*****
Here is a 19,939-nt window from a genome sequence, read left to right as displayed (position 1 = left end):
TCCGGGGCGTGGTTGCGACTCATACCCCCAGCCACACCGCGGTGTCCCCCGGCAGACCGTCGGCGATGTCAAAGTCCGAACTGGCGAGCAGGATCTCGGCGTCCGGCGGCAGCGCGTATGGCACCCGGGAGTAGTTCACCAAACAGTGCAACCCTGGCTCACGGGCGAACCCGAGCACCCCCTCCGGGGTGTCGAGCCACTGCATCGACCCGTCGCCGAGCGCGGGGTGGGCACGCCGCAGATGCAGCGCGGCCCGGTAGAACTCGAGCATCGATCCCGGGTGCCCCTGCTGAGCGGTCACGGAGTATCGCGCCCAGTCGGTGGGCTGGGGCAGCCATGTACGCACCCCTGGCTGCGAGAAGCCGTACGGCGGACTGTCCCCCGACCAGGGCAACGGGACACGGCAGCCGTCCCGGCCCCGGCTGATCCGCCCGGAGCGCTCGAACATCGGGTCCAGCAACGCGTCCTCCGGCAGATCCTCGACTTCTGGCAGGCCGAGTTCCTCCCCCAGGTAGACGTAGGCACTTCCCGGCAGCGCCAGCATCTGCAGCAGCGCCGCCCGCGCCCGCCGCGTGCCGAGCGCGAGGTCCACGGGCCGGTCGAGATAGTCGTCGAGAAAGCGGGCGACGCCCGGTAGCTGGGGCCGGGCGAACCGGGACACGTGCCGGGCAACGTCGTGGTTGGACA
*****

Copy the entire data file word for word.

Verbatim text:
Here is a 19,939-nt window from a genome sequence, read left to right as displayed (position 1 = left end):
TCCGGGGCGTGGTTGCGACTCATACCCCCAGCCACACCGCGGTGTCCCCCGGCAGACCGTCGGCGATGTCAAAGTCCGAACTGGCGAGCAGGATCTCGGCGTCCGGCGGCAGCGCGTATGGCACCCGGGAGTAGTTCACCAAACAGTGCAACCCTGGCTCACGGGCGAACCCGAGCACCCCCTCCGGGGTGTCGAGCCACTGCATCGACCCGTCGCCGAGCGCGGGGTGGGCACGCCGCAGATGCAGCGCGGCCCGGTAGAACTCGAGCATCGATCCCGGGTGCCCCTGCTGAGCGGTCACGGAGTATCGCGCCCAGTCGGTGGGCTGGGGCAGCCATGTACGCACCCCTGGCTGCGAGAAGCCGTACGGCGGACTGTCCCCCGACCAGGGCAACGGGACACGGCAGCCGTCCCGGCCCCGGCTGATCCGCCCGGAGCGCTCGAACATCGGGTCCAGCAACGCGTCCTCCGGCAGATCCTCGACTTCTGGCAGGCCGAGTTCCTCCCCCAGGTAGACGTAGGCACTTCCCGGCAGCGCCAGCATCTGCAGCAGCGCCGCCCGCGCCCGCCGCGTGCCGAGCGCGAGGTCCACGGGCCGGTCGAGATAGTCGTCGAGAAAGCGGGCGACGCCCGGTAGCTGGGGCCGGGCGAACCGGGACACGTGCCGGGCAACGTCGTGGTTGGACA